Come on guys... admit it. You choked up at the end of "Field of Dreams."
It's okay, me too. But then I'm an exceptional case. I do the same thing at the end of "Sleepless in Seattle." But man... when Ray gets to ask the young, starry-eyed ghostly apparition of his Dad if he wants to play catch with him, what guy doesn't think of his own Father? There are two schools of thought here. The first: "Gosh, I wish I could play catch with Dad again like we did when I was a kid," or "My Dad never played catch with me! I only wish..."
I fall into the second category. Mr. Townsend next door was the one who taught me to play ball. He was a surrogate Dad in a lot of ways, even though he could be terribly brash with me. But I'm thankful he was in my life. I have mixed feelings on Father's Day, mostly because my memories of Dad are clouded with a lot of pain, and also because it's a bittersweet reminder of all that I'm missing with my kid. Zachary and I have never played ball. Because of his autism and other disabilities, his idea of a good time is spreading a blanket on the ground and running around on it by himself... over and over and over again. Dad isn't invited to the party. When he was 4, he had a grand mal seizure on Father's Day. I still remember the nurse saying, "This isn't much of a Father's Day for you, is it?"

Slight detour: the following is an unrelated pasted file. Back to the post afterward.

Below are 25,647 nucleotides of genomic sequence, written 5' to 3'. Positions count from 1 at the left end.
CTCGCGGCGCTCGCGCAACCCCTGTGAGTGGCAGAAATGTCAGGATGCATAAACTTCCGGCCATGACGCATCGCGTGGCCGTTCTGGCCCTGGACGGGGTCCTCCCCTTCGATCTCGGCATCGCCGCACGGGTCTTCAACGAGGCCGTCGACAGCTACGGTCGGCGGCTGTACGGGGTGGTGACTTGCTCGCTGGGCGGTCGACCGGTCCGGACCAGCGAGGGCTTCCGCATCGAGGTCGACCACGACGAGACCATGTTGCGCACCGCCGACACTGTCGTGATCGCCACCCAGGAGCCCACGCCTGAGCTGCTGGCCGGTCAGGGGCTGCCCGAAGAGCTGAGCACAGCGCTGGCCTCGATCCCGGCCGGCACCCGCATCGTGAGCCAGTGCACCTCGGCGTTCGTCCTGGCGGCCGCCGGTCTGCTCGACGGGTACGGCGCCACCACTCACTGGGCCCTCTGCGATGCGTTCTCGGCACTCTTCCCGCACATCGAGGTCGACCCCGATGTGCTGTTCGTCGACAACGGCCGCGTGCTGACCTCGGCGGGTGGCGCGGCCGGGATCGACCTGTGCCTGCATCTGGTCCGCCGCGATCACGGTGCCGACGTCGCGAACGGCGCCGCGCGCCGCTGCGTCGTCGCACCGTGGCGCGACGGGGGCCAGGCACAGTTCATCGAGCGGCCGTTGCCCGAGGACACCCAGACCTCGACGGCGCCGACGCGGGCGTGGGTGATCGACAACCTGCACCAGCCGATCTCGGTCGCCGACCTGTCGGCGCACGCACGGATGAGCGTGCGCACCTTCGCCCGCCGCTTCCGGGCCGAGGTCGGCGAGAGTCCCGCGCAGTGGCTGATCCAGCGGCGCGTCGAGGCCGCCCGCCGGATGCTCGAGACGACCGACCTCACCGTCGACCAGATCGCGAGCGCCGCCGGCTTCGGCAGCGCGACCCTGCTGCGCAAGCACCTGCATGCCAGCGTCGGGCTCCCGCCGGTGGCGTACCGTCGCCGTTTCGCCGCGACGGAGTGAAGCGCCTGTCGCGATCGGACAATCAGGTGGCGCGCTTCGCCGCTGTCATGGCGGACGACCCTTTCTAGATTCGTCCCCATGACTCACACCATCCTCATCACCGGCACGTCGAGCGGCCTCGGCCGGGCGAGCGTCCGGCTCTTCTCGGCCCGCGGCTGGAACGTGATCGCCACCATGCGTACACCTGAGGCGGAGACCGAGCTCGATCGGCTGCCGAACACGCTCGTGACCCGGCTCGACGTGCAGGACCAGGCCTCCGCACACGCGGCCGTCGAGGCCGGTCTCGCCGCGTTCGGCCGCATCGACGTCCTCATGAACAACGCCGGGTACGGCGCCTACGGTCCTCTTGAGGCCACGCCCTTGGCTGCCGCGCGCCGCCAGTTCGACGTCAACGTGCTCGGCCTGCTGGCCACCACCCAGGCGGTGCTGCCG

But you know what? My Dad loved Jesus. He loved his country. In his own funky way, he loved his family. I know that even at my age, I still have a lot to learn about being a good father, husband, and Christian man. Can I hold my Dad responsible today for mistakes he made when he was 15 years younger than I am now? The bigger question, "should I?" The answer: Of course not.
Every day I wake up and see my Dad in the mirror. I look like him, and there's nothing I can do about it. I just don't want to repeat his mistakes. So whatever was in my Dad that was good, noble, trustworthy, and of good character, I hope to emulate. And a tip of the hat today to Mr. Townsend. Here's hoping I can be just as good a surrogate to my Godchildren.
And here's hoping there are baseball mitts in heaven. I'm holding out for a catch with my Dad.